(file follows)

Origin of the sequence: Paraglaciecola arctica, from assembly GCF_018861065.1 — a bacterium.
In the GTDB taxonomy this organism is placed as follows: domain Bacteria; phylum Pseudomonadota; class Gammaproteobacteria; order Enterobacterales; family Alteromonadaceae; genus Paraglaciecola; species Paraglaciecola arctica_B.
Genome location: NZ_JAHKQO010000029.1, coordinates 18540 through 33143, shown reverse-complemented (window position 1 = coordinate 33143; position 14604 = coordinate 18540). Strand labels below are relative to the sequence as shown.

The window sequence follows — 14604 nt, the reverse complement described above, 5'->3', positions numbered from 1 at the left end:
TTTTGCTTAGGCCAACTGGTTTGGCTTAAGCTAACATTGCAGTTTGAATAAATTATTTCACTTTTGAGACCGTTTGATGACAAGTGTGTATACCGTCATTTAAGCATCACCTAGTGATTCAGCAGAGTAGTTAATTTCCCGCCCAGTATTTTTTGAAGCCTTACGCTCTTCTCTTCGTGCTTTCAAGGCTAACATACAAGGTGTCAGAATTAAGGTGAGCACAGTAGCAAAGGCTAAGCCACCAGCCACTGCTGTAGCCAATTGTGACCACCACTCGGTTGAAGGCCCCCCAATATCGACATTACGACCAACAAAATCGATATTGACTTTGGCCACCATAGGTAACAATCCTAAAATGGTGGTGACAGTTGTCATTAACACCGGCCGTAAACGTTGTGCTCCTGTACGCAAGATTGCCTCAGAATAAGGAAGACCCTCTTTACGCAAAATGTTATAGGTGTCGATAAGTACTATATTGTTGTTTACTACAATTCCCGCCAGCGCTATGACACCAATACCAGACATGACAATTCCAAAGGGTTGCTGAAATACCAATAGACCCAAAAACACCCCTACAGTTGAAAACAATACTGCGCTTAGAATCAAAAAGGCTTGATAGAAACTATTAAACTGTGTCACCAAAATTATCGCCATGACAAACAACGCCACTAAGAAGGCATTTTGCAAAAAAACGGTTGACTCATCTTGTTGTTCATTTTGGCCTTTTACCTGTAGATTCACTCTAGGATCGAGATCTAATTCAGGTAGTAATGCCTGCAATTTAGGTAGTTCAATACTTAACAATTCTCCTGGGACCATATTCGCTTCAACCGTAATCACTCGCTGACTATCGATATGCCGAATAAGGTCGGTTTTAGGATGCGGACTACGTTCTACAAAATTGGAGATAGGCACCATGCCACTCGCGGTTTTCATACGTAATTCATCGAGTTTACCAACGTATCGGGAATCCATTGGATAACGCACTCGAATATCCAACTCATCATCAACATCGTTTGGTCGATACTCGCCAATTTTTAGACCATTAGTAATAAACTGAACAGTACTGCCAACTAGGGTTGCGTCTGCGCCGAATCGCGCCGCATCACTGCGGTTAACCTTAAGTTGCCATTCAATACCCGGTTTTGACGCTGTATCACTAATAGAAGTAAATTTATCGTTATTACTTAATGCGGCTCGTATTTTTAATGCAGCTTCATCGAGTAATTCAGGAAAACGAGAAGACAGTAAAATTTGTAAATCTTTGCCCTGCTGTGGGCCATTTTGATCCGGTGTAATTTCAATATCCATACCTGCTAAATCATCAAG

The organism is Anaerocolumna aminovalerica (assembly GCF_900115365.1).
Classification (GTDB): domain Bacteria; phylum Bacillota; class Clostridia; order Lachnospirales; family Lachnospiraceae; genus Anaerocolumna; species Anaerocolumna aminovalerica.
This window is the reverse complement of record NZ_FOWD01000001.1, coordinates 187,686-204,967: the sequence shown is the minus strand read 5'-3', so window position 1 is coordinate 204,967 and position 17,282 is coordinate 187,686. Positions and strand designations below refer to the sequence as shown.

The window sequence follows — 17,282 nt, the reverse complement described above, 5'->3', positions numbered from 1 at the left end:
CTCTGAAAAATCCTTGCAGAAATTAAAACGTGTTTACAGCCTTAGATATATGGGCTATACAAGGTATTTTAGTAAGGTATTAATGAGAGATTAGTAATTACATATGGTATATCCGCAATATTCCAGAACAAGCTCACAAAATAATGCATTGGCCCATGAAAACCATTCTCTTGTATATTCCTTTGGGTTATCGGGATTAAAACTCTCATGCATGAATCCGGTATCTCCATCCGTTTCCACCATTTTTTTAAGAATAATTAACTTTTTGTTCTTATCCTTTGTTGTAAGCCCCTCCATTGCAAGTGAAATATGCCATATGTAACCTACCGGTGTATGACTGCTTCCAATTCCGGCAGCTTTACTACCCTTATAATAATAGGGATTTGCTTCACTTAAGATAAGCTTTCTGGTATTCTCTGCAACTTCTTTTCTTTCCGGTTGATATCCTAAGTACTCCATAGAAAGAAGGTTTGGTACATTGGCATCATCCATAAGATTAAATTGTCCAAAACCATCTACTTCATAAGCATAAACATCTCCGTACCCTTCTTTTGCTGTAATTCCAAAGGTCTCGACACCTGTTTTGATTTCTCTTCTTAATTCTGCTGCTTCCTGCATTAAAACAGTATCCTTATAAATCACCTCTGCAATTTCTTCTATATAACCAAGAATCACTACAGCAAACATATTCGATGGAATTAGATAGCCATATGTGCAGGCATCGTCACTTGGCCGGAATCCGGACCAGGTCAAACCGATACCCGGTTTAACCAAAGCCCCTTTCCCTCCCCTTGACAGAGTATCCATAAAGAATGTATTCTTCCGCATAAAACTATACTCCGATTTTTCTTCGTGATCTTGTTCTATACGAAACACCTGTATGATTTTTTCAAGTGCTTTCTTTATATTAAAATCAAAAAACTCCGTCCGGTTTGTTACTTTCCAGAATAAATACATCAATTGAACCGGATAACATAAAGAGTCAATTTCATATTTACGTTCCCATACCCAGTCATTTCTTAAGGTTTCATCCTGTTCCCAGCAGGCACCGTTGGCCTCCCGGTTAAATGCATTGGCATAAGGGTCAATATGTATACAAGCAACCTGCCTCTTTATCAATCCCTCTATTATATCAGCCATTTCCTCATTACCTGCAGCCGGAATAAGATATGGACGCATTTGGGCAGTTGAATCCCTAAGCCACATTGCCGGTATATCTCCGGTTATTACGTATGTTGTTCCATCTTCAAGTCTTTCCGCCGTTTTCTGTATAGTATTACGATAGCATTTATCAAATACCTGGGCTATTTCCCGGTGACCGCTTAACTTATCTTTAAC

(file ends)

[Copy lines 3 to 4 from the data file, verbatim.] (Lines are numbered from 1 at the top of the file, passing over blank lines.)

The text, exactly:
Genome location: NZ_JAHKQO010000029.1, coordinates 18540 through 33143, shown reverse-complemented (window position 1 = coordinate 33143; position 14604 = coordinate 18540). Strand labels below are relative to the sequence as shown.

The window sequence follows — 14604 nt, the reverse complement described above, 5'->3', positions numbered from 1 at the left end: